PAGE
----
By Ivy Maloy
Music plays a big role to children as they grow up. They are inspired by it and they learn through some of the music. But recently, the type of music out there is quite immoral and we have no control over it because it is aired everywhere regardless of the age of the listeners.
The Kenya Film and Classification Board has really tried to ban some of the music but eventually people will somehow manage to play the music. Children are curious beings, you tell them not to do something and 90% of the time they will do it just to see what happens.
One cannot compare the type of music our parents grew up listening to and that of the 21st century. The 21st century music is full of hidden and dirty meanings that eventually end up “inspiring” children to do what they heard in a song or to learn the bad words and use them in their conversations.
Drugs, alcohol and substance abuse by many youths is as a result of various factors. Research conducted in the past have looked at how mass media channels (video and TV) and their influence on abuse of drugs and other substances among the youth.
The study found out that indeed lyrics, images and videos contained in some Gengetone music promoted drugs, substance and alcohol abuse by young people. This means that music preference performed a significant role in determining the level of drugs and substance abuse by youths in Kenya. This calls for stakeholder involvement in educating the upcoming artist on the importance of developing Gengetone music that is clean and creates awareness on the dangers of youth addiction to drugs, other substances and alcohol.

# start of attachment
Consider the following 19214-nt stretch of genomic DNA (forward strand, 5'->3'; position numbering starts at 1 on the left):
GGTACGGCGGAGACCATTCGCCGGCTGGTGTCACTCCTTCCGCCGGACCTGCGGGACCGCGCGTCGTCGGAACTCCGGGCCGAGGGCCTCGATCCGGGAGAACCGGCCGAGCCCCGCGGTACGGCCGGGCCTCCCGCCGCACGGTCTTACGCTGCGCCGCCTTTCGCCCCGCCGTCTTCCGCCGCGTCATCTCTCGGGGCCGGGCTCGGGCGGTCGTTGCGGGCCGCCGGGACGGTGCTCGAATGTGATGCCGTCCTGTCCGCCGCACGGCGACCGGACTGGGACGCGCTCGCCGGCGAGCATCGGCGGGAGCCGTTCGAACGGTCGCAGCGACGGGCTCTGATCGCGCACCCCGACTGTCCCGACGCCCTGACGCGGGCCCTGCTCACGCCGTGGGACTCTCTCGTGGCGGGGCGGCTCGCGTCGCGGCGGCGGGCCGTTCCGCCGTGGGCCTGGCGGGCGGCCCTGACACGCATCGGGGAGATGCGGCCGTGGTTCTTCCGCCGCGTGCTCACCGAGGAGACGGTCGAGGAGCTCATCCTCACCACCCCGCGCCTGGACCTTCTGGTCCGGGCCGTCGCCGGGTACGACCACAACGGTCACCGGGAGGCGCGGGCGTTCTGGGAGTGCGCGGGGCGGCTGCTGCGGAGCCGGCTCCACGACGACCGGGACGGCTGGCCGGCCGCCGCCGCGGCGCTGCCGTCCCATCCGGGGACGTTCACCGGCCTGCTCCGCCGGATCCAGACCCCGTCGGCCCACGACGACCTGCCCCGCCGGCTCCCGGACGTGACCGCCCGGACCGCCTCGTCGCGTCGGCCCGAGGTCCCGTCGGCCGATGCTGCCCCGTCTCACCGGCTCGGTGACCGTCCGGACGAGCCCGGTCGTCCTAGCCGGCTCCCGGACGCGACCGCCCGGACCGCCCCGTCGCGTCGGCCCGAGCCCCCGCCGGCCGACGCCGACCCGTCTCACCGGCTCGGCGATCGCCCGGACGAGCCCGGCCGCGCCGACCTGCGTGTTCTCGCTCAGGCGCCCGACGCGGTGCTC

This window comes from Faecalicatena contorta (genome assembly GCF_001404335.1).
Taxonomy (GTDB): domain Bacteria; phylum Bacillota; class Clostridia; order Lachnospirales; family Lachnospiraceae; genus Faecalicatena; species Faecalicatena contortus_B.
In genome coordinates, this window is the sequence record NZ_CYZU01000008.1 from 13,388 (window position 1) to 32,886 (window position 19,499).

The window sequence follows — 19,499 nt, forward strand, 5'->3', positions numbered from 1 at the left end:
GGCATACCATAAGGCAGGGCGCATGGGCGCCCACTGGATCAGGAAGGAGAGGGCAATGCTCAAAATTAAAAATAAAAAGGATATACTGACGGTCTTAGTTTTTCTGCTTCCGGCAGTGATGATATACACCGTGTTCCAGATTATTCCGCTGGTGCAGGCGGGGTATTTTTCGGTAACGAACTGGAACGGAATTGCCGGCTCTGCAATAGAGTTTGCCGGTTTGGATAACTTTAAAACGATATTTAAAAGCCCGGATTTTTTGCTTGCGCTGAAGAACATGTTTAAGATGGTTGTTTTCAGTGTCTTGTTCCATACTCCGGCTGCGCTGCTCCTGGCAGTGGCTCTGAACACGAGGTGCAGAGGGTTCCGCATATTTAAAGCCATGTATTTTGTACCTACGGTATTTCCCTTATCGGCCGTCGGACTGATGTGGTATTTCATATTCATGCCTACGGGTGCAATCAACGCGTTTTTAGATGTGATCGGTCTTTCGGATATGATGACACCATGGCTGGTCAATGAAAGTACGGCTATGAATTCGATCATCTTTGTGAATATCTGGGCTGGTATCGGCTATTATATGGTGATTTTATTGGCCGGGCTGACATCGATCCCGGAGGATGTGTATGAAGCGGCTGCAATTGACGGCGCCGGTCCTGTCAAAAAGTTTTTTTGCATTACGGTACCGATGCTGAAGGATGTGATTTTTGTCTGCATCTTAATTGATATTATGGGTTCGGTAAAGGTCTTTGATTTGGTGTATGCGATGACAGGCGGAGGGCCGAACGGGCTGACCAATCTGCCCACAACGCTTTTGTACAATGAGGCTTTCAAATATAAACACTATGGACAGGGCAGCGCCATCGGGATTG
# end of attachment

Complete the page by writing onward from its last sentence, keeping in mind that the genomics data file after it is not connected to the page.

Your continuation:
For music to sell, it doesn’t have to be “immoral”, artists can rise to new challenges and direct their messages beyond the hood to begin addressing conscious global conversations like climate change. Right now, they can have fun with the music, but they must eventually also look beyond just the commercial interests and think of creating an impact to the other youth and to the world.
A lot of people insist that parents are to be blamed for “kichwa ngumu teens” while others blame the new wave of music. We have seen on the news, children as young as 12 being arrested in house parties in possession of alcohol and drugs which begs the question, what is really happening to children? Are parents failing at their job? Or are factors in the society responsible?
The Kenya Film and Classification Board (KICD) boss, Ezekiel Mutua, has continuously condemned the new wave of gengetone and asking parents and the community at large to check on their children and teach them good manners and to also check on the wellbeing of their children.
A lot of effort has been made to ‘curb’ immoral music but there is still more to be and can be done. The responsibility does not fall to parents only, it also falls to the community, the media and even the government. They can set up legal frame works to deal with people who expose children to such music which may scar them for life.